Yes indeed, unlike Manstein, Guderian, and, dare I say, likely if he had survived, Marcks? Right?

BTW, EUCOM's and later USAEUR's historical studies had pretty much zero to do with the "U.S. national security state's" tradition of anything. The initial effort was entirely directed at developing background for the official histories and was in part a reaction to the failure of the Army to do the same after the Great War, which led to what was felt to be over-reliance on the histories written by the German General Staff. That remained true until 1947, when the growing tensions with the USSR led to the sensible conclusion that there was a wealth of operational data there waiting for exploitation. The notion held by some that Halder succeeded in pulling the wool over the eyes of his American handlers with regards to his apologia is nonsense, the military equivalent of the similar notions regarding Speer and the USSBS. Yes, it was realpolitik (or perhaps "realintelligence gathering" would be closer), but had little to do with the wishes of a "security state" or in "welcoming/supporting evil". You may be confusing the machinations by Donovan's CIA in pushing Halder's agenda for what they perceived was America's security needs with the Army's exploitation of Halder et all for its operational intelligence needs.
All of these things are true but are minor details compared to Halder's failure to consider that the SU might not collapse, that the Ostheer might have to contend with reserves. Halder suppressed/ignored consideration of that possibility because he was - at heart if not on paper - a freaking Nazi. Which again he was able to whitewash in his post-war sinecure as Sober Professional.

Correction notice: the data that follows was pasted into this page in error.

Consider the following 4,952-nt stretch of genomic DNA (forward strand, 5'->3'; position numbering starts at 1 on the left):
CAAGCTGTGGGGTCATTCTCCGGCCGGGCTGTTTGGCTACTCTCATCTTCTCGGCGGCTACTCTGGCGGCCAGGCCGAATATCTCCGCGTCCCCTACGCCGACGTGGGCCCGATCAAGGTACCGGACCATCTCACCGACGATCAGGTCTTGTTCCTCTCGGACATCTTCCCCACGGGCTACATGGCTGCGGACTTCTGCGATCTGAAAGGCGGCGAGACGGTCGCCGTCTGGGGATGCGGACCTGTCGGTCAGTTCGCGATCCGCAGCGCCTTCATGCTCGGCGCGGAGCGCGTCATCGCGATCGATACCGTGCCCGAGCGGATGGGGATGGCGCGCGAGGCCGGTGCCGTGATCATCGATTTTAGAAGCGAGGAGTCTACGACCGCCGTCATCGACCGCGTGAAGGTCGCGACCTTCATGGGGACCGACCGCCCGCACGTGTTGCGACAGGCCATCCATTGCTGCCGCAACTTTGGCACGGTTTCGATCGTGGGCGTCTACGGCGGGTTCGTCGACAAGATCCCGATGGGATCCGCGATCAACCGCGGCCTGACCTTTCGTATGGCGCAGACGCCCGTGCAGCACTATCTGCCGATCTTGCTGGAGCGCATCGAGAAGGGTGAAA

Possibly, but another alternative possibility is that by the time push came to shove in April and the realization that the Soviets might not be push-overs, his hands as well as those of all the senior military leaders, whether or not they were Nazis, were tied by Hitler's determination to decide the "Russian problem" once and for all. Yes, if he wasn't such a thoroughly scurrilous character he likely would have stood up to Hitler and resigned, like Manstein, Guderian, Marcks, oh, wait...
You're describing normal analytical pitfalls for any decisionmaker but the tradition of which Halder was the embodiment was as successfully aimed against those pitfalls as was any large-scale state organization up to then. The GS sought to ameliorate the effects of having poor political leadership; it was helpless against poor leadership coming from inside the house.
Indeed, but that the General Staff tradition ideally sought to ameliorate the effects of primarily poor military leadership, as well as poor political decisions (more accurate), does not mean it always succeeded in doing so.
"Is all this pretentious pseudo intellectual citing of sources REALLY necessary? It gets in the way of a good, spirited debate, destroys the cadence." POD, 6 October 2018